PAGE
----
Zoom Bombing – Uninvited Guests are Joining Your Video Conference
During the COVID-19 pandemic, many companies, schools, and other organizations have migrated personnel and students to remote work and education. This led to a surge in usage of video conferencing tools such as Zoom. Zoom is a popular video conferencing platform that is used to conduct online meetings, classes, and virtual meetups. It is available for computers as well as mobile devices. Many organizations and individuals now rely on Zoom and other platforms on a daily basis.
At the same time, a new wave of cybercrime has emerged. Zoom and other video conferencing tools have recently become targets of many cybercriminals and internet trolls, who are taking advantage of the surge in Zoom users to cause chaos as well as compromise users and organizations. Zoom users such as schools and businesses alike are being targeted in these ongoing attacks. Tools are emerging on underground cybercriminal forums for validating stolen Zoom credentials and capturing data from compromised accounts.
On online message boards, Internet trolls and other actors have been organizing operations to disrupt Zoom. While the majority of these attacks are simply for the entertainment of the attackers, companies, and organizations should be conscious of the fact that sensitive information may be at risk of compromise during video conference meetings. Taking the necessary precautions and securing Zoom meetings should be a high priority during these times.
Targeting Zoom Accounts
Online underground marketplaces and cracking forums commonly host tools and configuration files used to generate stolen credentials for various websites and online services. A popular tactic with cybercriminals is called credential stuffing, which involves the use of automated tools to generate large-scale login requests directed against a specific web application with lists of stolen account credentials.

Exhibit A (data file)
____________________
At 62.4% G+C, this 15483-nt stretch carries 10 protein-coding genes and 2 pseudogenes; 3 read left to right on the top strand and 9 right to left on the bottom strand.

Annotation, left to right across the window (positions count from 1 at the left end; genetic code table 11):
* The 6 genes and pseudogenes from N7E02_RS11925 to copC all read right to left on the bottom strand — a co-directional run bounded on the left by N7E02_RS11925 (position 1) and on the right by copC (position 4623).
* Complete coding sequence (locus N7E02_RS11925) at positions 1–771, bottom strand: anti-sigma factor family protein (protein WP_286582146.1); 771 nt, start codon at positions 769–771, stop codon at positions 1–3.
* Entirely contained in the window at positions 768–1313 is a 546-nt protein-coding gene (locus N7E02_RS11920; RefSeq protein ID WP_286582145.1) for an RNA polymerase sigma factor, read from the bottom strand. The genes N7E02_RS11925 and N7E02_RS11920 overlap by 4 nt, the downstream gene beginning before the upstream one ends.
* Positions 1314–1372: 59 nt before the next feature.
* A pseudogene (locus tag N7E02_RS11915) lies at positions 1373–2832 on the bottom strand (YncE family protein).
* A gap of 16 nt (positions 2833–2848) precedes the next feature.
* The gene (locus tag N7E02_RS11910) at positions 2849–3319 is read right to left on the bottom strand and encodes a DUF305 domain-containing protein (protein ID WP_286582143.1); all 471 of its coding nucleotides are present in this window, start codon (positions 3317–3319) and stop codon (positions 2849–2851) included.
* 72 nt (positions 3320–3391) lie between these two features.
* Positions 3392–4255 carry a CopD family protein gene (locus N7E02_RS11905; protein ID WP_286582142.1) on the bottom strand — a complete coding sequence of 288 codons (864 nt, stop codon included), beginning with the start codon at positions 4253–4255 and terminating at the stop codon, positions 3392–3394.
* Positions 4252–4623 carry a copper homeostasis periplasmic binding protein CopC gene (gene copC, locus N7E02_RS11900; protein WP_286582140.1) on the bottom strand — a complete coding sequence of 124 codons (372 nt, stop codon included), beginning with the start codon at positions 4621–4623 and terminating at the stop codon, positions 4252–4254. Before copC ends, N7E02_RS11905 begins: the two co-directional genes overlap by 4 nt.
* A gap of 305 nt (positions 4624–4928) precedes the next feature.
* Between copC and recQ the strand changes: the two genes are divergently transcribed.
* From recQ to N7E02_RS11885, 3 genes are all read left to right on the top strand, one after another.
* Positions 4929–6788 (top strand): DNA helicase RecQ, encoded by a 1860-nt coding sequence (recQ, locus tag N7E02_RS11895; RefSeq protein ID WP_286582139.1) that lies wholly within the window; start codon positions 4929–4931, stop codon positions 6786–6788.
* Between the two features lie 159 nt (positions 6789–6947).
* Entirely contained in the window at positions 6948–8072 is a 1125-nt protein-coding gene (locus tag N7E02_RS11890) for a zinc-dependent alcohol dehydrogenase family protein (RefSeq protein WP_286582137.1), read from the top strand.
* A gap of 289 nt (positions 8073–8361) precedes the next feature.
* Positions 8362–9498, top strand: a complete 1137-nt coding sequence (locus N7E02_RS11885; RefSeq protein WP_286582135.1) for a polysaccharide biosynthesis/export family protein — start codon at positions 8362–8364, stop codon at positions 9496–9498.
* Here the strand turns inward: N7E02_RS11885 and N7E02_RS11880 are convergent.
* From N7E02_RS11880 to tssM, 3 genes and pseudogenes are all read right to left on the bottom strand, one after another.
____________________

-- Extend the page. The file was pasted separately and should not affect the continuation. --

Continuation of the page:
Credential stuffing attacks targeting Zoom accounts are on the rise. For example, on April 1st, 2020 a threat actor on a popular underground cracking forum posted a configuration for the credential stuffing tool OpenBullet that checks the validity of Zoom credentials. The user posted a brief description of the configuration file as well as a screenshot and download links.
Over the past few days, we have also observed an increase in the number of compromised Zoom account credentials posted on underground forums. Most are sharing these accounts free of charge. The ensuing discussions primarily center on trolling meetings and ‘Zoom Bombing’ online classrooms.
Video Conference Hijacking
Internet trolls and other rogue actors have organized to cause chaos in Zoom meetings, engaging in disruptive activity such as sharing explicit or inappropriate content, taunting meeting participants, and other interruptions. Schools have been targeted as students often publicly post-meeting IDs and passwords or even the direct Zoom links for their online courses. However, it is important for corporations to consider that rogue actors may be interested in more than just trolling or causing disruption – they may be after sensitive corporate information and corporate espionage. This activity has now been coined “Zoom Bombing”, and a public statement has been made by the FBI regarding teleconferencing and online classroom hijacking.
Simple security practices can be implemented to reduce the risk of falling victim to video conference hijacking. Organizations should educate their employees on the risks of exposing meeting links and IDs, as well as implementing strong password policies. In its statement, the FBI shared the following recommendations:
• Do not make meetings or classrooms public. In Zoom, there are two options to make a meeting private: require a meeting password or use the waiting room feature and control the admittance of guests.
• Do not share a link to a teleconference or classroom on an unrestricted publicly available social media post. Provide the link directly to specific people.
• Manage screen sharing options. In Zoom, change screen sharing to “Host-Only.”
• Ensure users are using the updated version of remote access/meeting applications. In January 2020, Zoom updated its software, added passwords by default for meetings, and disabled the ability to randomly scan for meetings to join.
Additionally, on the official Zoom website users can find resources and suggestions related to meeting security.